Main reference The Settler Handbook by MD Nash
Additional information from South African Settlers
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- Leader George Dyason
- Number 67
- Area Party originated from London
- Area Allocated to the Party Lushington Valley on the Torrens River
- 1820 Settler Ship
- Departure London, 12 February 1820
- Arrival Simon's Bay, Cape Town - 30 April 1820 (Final Port)
M.D. Nash 1987 - Settler Handbook
"No. 43 on the Colonial Department list, led by George Dyason, a wine merchant of Ramsgate, Kent, whose London address was 12 Old Cavendish Street. George Dyason was the nominal head of a party consisting of six equal partners - the four brothers George, Isaac, Robert and Joseph Dyason, Samuel Bennett and Hougham Hudson - and 14 indentured labourers. The party was recruited in Kent; in his memoir, 'Rough outlines of the life of a British settler', Isaac Dyason junior called it 'the Isle of Thanet party'. He claimed that it owed its selection to the influence of Sir William Curtis, one-time Lord Mayor and Member of Parliament for London, and Stephen Lushington, MP for Canterbury, after whom the party's location in Albany was named. The Colonial Department received other recommendations for the Dyasons from the Ramsgate parish authorities and a well-connected acquaintance of the family who involked the interest of Henry Clive, MP for Montgomery, on their behalf.
Deposits were paid for 20 men, and after an unsuccessful attempt by Robert Dyason's creditors to prevent him from leaving the country, the party embarked on board the Zoroaster at Deptford in December 1819. Departure was delayed for several weeks by the freezing of the Thames, and until a thaw set in the ship was unable to drop down the river. She finally sailed from the Downs on 12 February 1820, arriving in Simon's Bay on 30 April. The Zoroaster's charter terminated at this point, and the party was transshipped to the Brilliant for the voyage to Algoa Bay, which was reached on 15 May. The 3-year-old son of Henry Gray died at sea in the Zoroaster.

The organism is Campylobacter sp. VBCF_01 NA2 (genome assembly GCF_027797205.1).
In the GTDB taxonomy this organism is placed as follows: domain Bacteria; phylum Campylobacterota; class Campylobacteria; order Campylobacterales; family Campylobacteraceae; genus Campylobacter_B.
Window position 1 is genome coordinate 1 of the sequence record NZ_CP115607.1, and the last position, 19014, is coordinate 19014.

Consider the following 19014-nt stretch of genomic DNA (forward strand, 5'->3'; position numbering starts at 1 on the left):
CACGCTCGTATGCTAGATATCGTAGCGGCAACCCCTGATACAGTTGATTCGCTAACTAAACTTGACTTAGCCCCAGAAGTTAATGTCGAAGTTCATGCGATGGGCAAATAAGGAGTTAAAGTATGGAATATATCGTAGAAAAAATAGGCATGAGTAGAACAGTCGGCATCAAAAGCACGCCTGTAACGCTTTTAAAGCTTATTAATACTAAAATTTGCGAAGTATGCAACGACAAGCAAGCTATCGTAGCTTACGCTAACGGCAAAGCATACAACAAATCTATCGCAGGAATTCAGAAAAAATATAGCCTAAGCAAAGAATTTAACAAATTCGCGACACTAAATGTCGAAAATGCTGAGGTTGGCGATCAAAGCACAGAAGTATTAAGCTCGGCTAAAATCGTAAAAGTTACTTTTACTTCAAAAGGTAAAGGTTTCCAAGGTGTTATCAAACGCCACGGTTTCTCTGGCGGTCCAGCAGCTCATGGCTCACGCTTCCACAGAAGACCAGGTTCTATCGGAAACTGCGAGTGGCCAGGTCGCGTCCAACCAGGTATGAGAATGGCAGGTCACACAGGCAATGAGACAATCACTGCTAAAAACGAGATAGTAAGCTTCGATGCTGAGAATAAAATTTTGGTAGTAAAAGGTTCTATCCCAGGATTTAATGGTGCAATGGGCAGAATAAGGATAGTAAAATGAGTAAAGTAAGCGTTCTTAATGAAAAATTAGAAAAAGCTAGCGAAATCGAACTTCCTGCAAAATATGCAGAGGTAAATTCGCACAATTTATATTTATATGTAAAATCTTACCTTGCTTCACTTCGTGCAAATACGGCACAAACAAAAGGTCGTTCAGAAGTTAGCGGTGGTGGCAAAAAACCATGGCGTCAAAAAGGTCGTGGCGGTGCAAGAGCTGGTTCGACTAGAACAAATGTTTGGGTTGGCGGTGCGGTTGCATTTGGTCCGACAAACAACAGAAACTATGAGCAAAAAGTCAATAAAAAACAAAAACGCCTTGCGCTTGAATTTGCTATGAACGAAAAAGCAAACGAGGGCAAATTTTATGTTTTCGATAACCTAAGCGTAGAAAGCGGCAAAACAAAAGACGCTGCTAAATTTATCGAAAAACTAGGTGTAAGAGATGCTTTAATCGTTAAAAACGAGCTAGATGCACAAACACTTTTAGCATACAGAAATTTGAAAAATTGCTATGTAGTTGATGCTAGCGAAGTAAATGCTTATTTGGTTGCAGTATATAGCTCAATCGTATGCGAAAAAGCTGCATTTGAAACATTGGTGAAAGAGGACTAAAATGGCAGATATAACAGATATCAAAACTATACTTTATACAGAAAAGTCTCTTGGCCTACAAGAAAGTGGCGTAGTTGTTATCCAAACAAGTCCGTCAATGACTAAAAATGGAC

The party was located on the right bank of the Torrens River and named its location Lushington Valley. After complaints about inadequate food and clothing on the one part and insubordination and idleness on the other, most of the labourers deserted their masters or were dismissed, and the partnership was dissolved in June 1821".
Members of Dyason's Party
[Bold links are to Geni profiles; other links are to other biographical notes]
Samuel Allen 26. Agriculturist.
Wife Sarah 30.
John Austin 24. Baker.
Wife Catharine 22.
- John Austin 1.
William Bear 26. Blacksmith.
Wife Sarah 22.
Samuel Bennett 39. Farmer.
Charles Challis 20. Husbandman.
Wife Amy 20.
William Chandler 29. Plumber and glazier.
George Dyason 30. Wine merchant.
Wife Frances Ann Hutchinson 29.
Wife Sarah Lilly 39.
William Robert Dyason 37, Saddler. (Robert is variously referred to as a brother or a cousin of George).
Henry Gray 35, Gardener.
Wife Harriet Mary Lofts 30.
Hougham Hudson 26, farmer and grazier.
Wife Elizabeth Ann Walker 23.
Robert Marshall 21. Bricklayer.
Archibald McKenzie 38, Agriculturist.
Wife Amelia Westford 31.
John Maytham 30. Bricklayer.
Wife Catherine Elizabeth Rowland 30.
Thomas Ratcliffe 27. Carpenter and wheelwright.
Wife Elizabeth 28
- John Ratcliffe 3,
- Mary Ann Ratcliffe 2,
- Elizabeth Ratcliffe 1.
Enos Smith 20. Labourer.
Robert Stock 23, Ship's carpenter.
Wife Susannah Pearce 19.
Robert Wicks 25. Mariner.
Wife Mary Ann Midilet Newton 28.
James Wright 29. Butcher.
George Rye 22. Husbandman.
Main sources for party list
Agent of Transports' Return of settlers under the direction of Messrs Wait, Thornhill and Dyason (Cape Archives CO 6138/2,98); Complaints of Dyason's party (Cape Archives 1/AY 8/71). William Hudson, the 10-year-old brother of Hougham Hudson, appears on the London list but not in the Agent's Return. An infant daughter of Archibald McKenzie is included in the Agent's Return but not the London list; she may have been born at sea.
- George Rye, who died at Baviaans Kloof, Uitenhage, in 1877 at the age of 80, claimed to have emigrated as a labourer with Dyason's party and was described as such in his application for a colonial pass in 1823. He may have been a last minute replacement for one of the listed emigrants, and travelled under the name of the man whose place he took. No reference to Enos Smith has been traced in colonial records, and it is possible that he failed to emigrate and Rye took his place.